Networking events can be overwhelming for introverts. I recently had an opportunity to brainstorm with a group of introverts about how to be more effective at networking. Here are some of the tips the group came up with:

  1. Set goals. Decide before the event what you want to accomplish, and don’t leave the event before achieving your goal. For example: How many people you want to meet? Is there a specific organization for which you want to find a contact?
  2. Prepare an introduction. Prepare and practice a brief (15-30 seconds) personal introduction. Knowing what you will say ahead of time makes introductions easier, and the consistent message helps to establish your personal brand. (You don’t want to come across as mechanical and scripted, but you should be able to quickly and clearly explain who you are and what you do.)
  3. Take a break. Be aware of your mood and energy level. For many introverts, working a crowd can be very exhausting, and it can start to show in your body language. If necessary, leave the room for a few moments to refresh and regroup.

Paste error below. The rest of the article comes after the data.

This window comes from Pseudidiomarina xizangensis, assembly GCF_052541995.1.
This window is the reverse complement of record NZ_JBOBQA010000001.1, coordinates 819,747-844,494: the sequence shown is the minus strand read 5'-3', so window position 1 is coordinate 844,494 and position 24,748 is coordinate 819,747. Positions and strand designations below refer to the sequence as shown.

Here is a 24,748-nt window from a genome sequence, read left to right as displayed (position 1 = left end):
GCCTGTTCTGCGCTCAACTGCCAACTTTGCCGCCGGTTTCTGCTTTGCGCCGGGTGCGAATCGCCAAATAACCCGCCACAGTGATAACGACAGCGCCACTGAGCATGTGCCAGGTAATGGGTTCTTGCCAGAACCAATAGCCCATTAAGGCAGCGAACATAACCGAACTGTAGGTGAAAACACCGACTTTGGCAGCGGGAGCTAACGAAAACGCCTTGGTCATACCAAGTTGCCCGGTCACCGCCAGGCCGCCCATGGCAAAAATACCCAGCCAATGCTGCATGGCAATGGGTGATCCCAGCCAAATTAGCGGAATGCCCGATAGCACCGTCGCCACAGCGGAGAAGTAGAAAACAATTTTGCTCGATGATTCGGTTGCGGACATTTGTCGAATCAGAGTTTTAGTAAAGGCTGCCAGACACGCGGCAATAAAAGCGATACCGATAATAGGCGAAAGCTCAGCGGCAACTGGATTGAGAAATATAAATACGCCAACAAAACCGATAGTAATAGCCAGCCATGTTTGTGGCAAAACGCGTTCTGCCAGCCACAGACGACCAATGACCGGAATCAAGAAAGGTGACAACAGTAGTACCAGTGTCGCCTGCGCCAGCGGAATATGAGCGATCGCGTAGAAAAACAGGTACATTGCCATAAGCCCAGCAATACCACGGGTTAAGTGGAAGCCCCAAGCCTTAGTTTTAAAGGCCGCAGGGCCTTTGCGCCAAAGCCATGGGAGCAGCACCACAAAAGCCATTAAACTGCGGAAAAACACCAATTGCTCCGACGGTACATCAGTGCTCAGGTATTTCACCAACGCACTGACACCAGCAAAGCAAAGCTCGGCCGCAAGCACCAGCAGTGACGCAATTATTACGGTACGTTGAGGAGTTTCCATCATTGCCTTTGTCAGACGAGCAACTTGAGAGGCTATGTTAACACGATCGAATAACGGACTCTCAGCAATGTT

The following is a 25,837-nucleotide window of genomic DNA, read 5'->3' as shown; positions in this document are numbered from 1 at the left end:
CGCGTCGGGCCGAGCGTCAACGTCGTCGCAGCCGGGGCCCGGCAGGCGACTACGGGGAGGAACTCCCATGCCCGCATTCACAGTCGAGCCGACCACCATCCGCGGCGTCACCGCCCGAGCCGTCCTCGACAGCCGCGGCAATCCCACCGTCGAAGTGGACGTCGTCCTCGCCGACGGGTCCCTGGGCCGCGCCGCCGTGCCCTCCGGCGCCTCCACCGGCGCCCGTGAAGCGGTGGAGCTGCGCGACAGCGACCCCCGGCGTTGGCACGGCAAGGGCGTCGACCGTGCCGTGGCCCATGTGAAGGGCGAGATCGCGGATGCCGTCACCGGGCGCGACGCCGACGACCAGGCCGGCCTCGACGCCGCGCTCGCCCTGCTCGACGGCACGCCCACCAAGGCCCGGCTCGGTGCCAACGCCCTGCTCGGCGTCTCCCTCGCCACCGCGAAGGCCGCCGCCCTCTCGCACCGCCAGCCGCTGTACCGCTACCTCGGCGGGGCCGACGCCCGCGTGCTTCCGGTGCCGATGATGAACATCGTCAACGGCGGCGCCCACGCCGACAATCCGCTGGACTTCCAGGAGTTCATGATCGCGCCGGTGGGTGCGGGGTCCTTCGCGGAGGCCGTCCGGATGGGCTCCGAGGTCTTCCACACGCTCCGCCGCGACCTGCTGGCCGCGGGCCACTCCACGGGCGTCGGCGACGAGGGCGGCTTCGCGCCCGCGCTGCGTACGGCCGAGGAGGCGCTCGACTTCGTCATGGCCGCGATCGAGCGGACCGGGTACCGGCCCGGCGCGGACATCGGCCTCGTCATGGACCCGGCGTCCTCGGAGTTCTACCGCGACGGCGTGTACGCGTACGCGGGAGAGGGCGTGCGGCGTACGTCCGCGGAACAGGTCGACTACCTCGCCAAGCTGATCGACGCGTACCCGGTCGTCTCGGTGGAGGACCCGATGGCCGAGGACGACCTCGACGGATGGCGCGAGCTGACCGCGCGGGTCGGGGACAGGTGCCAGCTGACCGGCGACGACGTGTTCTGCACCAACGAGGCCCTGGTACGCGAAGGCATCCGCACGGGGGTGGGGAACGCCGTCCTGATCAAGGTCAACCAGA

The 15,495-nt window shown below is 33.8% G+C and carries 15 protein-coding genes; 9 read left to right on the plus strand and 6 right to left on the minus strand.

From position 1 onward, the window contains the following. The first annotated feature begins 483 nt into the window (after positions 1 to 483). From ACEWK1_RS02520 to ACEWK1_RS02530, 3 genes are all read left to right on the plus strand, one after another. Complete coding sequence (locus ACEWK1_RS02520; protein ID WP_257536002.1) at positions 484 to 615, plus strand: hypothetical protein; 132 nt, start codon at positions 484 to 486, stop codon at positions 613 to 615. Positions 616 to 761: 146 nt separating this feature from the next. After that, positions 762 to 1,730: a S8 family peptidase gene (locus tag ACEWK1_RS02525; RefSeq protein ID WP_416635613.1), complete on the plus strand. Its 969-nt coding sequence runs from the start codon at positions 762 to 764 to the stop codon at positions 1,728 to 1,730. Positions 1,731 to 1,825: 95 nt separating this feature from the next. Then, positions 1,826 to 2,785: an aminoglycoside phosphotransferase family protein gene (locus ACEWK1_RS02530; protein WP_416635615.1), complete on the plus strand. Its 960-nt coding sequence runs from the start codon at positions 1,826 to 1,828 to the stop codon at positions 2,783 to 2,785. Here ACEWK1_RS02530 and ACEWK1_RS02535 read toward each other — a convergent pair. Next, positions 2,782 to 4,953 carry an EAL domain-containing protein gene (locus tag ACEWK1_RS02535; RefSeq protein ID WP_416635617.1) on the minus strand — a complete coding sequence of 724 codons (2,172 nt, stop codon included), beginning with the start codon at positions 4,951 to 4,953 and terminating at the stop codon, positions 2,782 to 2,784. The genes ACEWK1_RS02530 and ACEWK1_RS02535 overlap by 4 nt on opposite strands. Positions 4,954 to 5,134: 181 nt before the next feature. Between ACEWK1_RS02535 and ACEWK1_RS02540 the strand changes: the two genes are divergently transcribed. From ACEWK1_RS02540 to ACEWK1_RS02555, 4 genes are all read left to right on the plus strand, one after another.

4. Find the food. People are typically more approachable around food. Talking and eating just seem to go together.
  5. Arrive early. Introverts are typically more comfortable in smaller groups, so plan to arrive early when the crowd is smaller. People are often eager to connect with someone as soon as they walk in, so being there early allows you to greet people as they arrive.
  6. Spot the loners. It’s easier to strike up a conversation with someone standing alone than to break into a group conversation.
  7. Practice. Go to several networking events and become more comfortable socializing. Remember that networking is a skill that requires practice. The more you practice, the better you become. Take advantage of safe environments such as church and school events to hone your skills.
  8. Eye contact. It is very tempting for the introvert’s mind to wander. They may be thinking about what to say next, or simply processing what they are hearing. Stay focused on the other person by maintaining good eye contact.
  9. Smile. A genuine smile attracts people to you.
  10. Find a partner. Ask an experienced networker to introduce you to others. It helps break the ice. Be sure to find a way to reciprocate the favor (remember, effective networking is about giving, not getting). Updated 4/5/2007 — thanks to Pete Aldin.

Any other ideas? Please share them.